Why did European countries try to hold on to colonies when the original reason for being there had passed and the involvement is a burden for all involved. So slip in your smoking jacket, fill your pipe, take your first sip of your adult beverage, and sit back in your most comfortable chair. Welcome to todays offering from The Philatelist.
This stamp sets The Philatelist record for how many ways Portugal showed that they did not care about Guinea through the stamp issue. Notice that Guinea is just overprinted on a stamp of Macau, another Portuguese country on the other side of the world. Next notice that is the Vasco da Gama 400th anniversary issue from 1898. This version is from 15 years later. Next notice that Portugal’s form of government and currency had changed. Both great reasons for a new stamp issue but instead handled with overprints. Grade F for effort.
Todays stamp is issue CD26, a 10 Centavo on 16 Ries stamp overprinted for the colony of Portuguese Guinea in 1913 on a stamp intended for Macau. The colony also used the same stamp but intended for Portuguese Africa and Timor. There were eight different denominations. According to the Scott catalog, the stamp is worth $1.60 whether mint or used.
The Portuguese first arrived in Guinea in 1452. There was not much land area onshore controlled by Portugal just the trading post at Bassau and a few close offshore islands. The name Guinea is from the Portuguese for black people. The trading was mainly in slaves. There was a hope that some of the gold that came from the interior might pass through Bissau but most stayed in Ghana, then the Gold Coast.
After the end of the slave trade, Portugal sold the rights to economically develop /exploit Guinea to foreign firms. The area did not prove attractive to white colonists. Crops of peanuts and palm oil were exported in small amounts but not in quantities enough to be profitable. The population was growing fast and rice for food was an important crop. Again with this, productivity was quite low and the colony always had large trade deficits.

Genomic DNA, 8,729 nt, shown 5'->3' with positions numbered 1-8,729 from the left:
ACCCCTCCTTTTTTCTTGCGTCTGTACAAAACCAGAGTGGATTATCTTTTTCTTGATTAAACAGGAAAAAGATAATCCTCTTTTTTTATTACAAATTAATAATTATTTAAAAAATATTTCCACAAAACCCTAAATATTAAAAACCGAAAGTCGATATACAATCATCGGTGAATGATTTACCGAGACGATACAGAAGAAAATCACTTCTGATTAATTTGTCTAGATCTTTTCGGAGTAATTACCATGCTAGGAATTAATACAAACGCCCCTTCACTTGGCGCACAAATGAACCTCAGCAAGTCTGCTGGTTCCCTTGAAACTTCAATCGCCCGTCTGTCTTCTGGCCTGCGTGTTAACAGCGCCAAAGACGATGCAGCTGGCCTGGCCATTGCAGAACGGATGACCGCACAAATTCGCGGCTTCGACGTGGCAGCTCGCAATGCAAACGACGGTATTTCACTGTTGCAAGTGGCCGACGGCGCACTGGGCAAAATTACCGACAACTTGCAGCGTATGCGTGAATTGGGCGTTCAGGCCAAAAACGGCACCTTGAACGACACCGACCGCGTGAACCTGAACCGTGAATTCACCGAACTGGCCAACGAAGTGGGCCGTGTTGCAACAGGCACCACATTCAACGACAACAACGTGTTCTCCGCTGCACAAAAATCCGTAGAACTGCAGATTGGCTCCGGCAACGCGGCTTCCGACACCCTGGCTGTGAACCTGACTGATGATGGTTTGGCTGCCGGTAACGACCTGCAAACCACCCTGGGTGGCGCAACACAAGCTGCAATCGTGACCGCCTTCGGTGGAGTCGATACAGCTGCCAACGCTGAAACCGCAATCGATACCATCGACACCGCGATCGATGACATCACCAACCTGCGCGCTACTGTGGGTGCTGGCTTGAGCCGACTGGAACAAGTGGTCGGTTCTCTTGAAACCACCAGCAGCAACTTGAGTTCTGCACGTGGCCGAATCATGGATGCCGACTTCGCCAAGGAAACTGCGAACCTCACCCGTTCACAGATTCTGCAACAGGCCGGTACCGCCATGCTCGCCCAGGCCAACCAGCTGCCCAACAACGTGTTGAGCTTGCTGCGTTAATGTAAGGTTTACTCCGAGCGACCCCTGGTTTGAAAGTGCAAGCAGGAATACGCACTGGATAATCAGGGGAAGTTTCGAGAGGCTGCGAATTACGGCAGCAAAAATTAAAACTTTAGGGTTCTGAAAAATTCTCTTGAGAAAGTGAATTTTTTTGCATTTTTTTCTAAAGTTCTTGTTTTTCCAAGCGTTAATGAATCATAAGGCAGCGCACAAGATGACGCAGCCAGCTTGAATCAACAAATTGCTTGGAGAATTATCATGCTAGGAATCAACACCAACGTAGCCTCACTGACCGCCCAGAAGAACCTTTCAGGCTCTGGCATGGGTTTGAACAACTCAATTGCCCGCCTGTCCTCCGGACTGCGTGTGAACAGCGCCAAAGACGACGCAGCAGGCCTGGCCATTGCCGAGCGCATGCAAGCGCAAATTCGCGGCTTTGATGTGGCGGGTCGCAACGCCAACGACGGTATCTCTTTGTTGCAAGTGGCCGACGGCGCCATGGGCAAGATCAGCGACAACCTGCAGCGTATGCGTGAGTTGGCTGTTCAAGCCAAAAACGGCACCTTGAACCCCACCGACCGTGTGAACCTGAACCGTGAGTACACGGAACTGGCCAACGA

The colony brought with it a duty to civilize. Starting in 1913, the colonial administration began classifying local African as assimilated or unassimilated. To be assimilated one had to speak Portuguese, be baptized Catholic, and live in the manner of a westerner. Fewer than 10 percent of the Africans qualified. Getting certified Assimilado meant that there was better ability to get jobs and educational opportunities. The Portuguese claimed to hope that the Assimilados would inspire their fellow blacks to join them as sort of junior Portuguese citizens.
Instead the Assimilados lead the independence movement against Portugal. As the ones that inherited the colony after Portugal departed in 1974, they must take responsibility for the lack of progress since. The Assimilados are only a small minority and still live as colonial masters used to, except ever more degraded. As such they are more a connection to the past than the way forward for the bulk of the people who never assimilated. The junior Portuguese citizens proved to be something less than inspiration.
Well my drink is empty and I will open the discussion in the below comment section. Come again tomorrow for another story that can be learned from stamp collecting.